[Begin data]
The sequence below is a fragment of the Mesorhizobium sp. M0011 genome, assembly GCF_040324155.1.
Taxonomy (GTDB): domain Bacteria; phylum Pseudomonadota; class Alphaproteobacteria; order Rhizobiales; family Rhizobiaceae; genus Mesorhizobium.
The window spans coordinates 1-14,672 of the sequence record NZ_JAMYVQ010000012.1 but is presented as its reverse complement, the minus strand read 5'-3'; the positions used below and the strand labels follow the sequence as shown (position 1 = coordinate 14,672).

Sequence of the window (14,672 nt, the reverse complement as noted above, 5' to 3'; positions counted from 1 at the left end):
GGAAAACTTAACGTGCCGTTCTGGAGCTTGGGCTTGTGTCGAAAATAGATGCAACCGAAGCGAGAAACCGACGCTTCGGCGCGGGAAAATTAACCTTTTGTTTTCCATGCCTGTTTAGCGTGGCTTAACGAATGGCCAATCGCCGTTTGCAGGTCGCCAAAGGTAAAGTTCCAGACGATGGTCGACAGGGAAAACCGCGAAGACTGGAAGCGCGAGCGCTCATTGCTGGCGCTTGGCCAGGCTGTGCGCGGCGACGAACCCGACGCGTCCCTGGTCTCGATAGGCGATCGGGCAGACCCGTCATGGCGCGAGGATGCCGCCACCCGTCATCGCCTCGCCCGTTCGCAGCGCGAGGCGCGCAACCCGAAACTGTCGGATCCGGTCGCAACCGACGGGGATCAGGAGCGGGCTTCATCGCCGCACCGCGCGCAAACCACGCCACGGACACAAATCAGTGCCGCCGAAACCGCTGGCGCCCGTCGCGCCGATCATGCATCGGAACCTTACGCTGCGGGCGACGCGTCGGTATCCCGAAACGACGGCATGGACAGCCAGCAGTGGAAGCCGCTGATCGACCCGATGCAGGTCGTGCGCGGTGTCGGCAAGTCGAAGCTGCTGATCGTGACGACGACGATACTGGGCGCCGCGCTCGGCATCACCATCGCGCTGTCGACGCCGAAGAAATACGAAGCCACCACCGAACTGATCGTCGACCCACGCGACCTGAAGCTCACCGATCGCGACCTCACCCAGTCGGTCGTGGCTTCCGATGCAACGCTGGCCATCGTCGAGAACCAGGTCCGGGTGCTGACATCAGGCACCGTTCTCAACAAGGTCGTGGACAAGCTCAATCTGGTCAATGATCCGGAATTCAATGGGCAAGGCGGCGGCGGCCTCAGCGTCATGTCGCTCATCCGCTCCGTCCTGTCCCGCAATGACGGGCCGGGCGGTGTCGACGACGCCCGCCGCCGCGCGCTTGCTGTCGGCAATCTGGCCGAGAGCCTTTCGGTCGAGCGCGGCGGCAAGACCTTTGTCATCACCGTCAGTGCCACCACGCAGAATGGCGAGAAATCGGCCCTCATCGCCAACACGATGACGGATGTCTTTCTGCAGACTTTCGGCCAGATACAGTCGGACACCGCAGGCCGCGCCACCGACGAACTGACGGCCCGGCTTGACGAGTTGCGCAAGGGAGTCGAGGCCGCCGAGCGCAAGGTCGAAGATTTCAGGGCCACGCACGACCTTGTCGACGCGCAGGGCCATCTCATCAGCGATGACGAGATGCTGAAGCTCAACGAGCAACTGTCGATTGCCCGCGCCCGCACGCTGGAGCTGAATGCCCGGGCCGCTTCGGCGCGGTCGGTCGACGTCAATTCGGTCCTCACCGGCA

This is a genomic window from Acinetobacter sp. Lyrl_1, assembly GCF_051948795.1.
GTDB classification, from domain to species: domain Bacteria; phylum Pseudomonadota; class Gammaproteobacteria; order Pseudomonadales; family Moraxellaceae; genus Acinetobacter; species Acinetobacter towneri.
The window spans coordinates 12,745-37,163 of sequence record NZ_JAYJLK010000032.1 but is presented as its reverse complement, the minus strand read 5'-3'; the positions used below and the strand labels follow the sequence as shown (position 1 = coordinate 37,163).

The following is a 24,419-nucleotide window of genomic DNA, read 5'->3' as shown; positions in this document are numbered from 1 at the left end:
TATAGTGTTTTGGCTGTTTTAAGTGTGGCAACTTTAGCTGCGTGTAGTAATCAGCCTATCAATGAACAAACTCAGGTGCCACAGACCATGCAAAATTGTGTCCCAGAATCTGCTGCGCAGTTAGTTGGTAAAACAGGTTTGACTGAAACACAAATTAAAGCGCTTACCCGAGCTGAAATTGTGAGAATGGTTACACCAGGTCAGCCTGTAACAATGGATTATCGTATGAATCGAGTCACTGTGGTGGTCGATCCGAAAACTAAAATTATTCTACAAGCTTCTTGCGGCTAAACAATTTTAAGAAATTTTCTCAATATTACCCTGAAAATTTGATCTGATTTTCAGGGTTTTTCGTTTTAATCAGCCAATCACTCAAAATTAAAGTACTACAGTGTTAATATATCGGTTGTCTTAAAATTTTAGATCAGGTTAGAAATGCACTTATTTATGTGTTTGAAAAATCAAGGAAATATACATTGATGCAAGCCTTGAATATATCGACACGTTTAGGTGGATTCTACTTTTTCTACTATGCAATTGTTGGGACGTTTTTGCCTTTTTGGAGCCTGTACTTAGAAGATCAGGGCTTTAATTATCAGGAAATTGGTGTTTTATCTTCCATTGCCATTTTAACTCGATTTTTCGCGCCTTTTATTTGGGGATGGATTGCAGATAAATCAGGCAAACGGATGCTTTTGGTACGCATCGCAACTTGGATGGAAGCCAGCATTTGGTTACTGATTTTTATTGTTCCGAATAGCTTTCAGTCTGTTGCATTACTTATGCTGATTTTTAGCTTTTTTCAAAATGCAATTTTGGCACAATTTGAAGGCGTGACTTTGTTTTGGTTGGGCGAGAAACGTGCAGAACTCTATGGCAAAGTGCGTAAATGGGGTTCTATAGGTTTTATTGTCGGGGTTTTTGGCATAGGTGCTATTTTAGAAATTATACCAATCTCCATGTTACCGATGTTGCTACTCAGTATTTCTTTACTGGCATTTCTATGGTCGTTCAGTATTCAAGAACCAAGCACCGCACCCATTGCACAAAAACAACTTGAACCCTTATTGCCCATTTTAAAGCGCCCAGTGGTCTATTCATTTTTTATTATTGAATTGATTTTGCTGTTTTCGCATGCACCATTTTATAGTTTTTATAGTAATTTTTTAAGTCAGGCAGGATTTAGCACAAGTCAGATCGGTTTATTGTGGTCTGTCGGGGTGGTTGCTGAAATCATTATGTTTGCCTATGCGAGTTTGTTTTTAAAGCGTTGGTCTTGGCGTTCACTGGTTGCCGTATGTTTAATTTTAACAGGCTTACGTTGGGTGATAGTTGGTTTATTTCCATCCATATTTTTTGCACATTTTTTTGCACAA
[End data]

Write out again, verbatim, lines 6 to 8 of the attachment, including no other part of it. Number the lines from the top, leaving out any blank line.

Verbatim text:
This is a genomic window from Acinetobacter sp. Lyrl_1, assembly GCF_051948795.1.
GTDB classification, from domain to species: domain Bacteria; phylum Pseudomonadota; class Gammaproteobacteria; order Pseudomonadales; family Moraxellaceae; genus Acinetobacter; species Acinetobacter towneri.
The window spans coordinates 12,745-37,163 of sequence record NZ_JAYJLK010000032.1 but is presented as its reverse complement, the minus strand read 5'-3'; the positions used below and the strand labels follow the sequence as shown (position 1 = coordinate 37,163).